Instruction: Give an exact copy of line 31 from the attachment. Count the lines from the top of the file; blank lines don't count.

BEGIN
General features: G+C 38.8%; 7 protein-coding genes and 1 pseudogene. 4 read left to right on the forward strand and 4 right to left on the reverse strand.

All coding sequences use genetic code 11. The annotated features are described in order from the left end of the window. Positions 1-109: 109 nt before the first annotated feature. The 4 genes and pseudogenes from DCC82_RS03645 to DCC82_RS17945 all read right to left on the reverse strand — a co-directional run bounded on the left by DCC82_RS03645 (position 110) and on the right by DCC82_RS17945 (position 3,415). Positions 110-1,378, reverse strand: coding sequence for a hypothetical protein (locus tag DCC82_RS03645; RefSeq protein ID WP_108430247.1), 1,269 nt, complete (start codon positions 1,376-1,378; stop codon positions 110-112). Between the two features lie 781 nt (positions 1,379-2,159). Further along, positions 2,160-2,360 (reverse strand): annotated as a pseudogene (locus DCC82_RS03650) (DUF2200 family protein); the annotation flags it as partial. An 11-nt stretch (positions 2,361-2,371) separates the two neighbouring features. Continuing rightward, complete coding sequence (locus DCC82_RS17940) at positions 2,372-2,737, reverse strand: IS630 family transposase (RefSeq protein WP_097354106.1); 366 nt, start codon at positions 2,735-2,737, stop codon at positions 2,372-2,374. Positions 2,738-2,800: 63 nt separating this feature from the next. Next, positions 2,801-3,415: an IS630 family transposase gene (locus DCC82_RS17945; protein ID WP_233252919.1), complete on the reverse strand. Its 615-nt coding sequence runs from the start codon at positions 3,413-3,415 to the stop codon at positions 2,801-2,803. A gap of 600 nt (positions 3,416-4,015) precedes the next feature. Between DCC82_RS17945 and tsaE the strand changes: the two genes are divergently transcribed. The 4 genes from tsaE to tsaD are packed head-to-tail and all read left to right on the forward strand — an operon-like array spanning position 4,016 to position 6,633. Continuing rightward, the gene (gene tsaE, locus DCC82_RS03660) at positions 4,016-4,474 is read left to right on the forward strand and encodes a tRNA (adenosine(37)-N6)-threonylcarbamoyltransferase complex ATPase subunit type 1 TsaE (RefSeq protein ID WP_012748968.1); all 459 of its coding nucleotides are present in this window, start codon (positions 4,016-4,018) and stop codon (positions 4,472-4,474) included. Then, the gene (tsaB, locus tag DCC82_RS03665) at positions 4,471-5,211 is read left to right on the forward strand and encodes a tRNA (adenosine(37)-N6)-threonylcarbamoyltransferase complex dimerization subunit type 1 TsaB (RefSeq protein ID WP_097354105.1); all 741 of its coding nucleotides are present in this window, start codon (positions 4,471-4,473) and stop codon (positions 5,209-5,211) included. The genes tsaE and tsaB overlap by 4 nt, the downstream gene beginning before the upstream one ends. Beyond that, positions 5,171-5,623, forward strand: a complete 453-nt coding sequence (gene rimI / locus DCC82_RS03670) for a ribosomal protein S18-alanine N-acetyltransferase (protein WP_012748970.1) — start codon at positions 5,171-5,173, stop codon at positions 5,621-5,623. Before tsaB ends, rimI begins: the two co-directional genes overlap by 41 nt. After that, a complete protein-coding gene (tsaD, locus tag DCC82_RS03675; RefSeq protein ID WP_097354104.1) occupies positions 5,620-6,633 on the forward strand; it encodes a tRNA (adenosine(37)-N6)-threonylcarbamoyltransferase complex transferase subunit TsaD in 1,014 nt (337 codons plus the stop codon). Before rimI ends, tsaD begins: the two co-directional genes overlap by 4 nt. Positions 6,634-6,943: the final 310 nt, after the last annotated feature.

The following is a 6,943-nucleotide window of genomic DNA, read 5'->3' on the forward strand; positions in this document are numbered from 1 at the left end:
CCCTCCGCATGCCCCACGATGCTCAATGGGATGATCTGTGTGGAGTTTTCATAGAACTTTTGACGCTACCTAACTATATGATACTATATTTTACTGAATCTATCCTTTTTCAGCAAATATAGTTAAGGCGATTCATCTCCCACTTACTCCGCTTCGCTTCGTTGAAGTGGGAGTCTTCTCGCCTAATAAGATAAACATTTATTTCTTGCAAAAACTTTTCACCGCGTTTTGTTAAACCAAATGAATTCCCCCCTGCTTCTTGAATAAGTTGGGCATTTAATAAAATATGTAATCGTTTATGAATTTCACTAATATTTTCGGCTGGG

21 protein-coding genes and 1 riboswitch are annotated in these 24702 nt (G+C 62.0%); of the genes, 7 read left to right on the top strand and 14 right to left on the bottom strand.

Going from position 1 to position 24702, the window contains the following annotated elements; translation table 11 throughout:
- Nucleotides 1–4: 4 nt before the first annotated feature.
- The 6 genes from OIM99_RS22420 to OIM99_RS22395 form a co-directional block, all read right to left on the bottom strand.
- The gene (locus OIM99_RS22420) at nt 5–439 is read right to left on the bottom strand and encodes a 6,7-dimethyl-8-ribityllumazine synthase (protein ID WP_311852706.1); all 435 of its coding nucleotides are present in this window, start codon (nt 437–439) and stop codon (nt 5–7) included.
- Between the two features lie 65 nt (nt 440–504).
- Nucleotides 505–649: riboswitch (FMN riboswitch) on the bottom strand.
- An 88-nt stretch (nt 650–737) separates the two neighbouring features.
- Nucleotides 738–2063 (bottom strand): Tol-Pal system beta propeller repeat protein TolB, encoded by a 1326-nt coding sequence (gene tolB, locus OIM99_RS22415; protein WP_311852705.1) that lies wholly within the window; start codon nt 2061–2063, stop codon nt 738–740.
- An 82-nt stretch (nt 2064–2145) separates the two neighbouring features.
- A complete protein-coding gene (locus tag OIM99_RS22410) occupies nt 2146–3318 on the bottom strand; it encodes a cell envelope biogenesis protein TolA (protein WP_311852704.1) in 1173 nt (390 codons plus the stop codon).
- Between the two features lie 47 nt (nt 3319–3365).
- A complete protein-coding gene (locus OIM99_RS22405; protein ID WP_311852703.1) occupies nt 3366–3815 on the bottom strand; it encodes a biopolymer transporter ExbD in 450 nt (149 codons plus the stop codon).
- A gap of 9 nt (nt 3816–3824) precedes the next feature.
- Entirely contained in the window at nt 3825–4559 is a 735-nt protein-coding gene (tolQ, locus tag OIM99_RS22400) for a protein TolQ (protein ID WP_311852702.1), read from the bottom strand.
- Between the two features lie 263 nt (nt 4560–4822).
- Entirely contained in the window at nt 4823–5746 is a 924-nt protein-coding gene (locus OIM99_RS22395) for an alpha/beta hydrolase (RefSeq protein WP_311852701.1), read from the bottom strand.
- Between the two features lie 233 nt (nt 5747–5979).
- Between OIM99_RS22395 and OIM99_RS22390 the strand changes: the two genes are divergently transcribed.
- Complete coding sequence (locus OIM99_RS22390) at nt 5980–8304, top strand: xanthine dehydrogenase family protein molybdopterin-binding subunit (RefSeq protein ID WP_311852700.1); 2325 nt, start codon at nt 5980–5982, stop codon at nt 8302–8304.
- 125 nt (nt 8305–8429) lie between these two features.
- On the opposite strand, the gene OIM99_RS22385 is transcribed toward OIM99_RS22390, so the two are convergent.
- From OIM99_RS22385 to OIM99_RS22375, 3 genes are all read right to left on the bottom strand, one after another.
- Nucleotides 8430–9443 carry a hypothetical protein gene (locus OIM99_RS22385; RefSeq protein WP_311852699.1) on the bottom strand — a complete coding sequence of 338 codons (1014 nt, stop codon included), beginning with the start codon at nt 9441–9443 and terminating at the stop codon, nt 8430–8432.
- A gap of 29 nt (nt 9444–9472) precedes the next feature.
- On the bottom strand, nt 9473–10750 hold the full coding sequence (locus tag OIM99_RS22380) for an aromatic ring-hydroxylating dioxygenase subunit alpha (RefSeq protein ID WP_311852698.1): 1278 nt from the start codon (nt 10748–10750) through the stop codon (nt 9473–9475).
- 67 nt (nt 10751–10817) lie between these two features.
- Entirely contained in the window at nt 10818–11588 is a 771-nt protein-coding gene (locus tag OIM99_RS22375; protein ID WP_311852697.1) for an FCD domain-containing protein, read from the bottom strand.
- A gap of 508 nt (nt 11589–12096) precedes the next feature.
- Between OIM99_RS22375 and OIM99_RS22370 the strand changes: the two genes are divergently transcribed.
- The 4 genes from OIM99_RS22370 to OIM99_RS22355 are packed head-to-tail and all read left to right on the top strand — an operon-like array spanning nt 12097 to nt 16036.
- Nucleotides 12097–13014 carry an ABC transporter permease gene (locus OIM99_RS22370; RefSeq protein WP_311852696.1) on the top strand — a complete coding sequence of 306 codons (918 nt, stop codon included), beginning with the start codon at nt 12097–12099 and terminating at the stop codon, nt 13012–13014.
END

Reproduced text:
- 67 nt (nt 10751–10817) lie between these two features.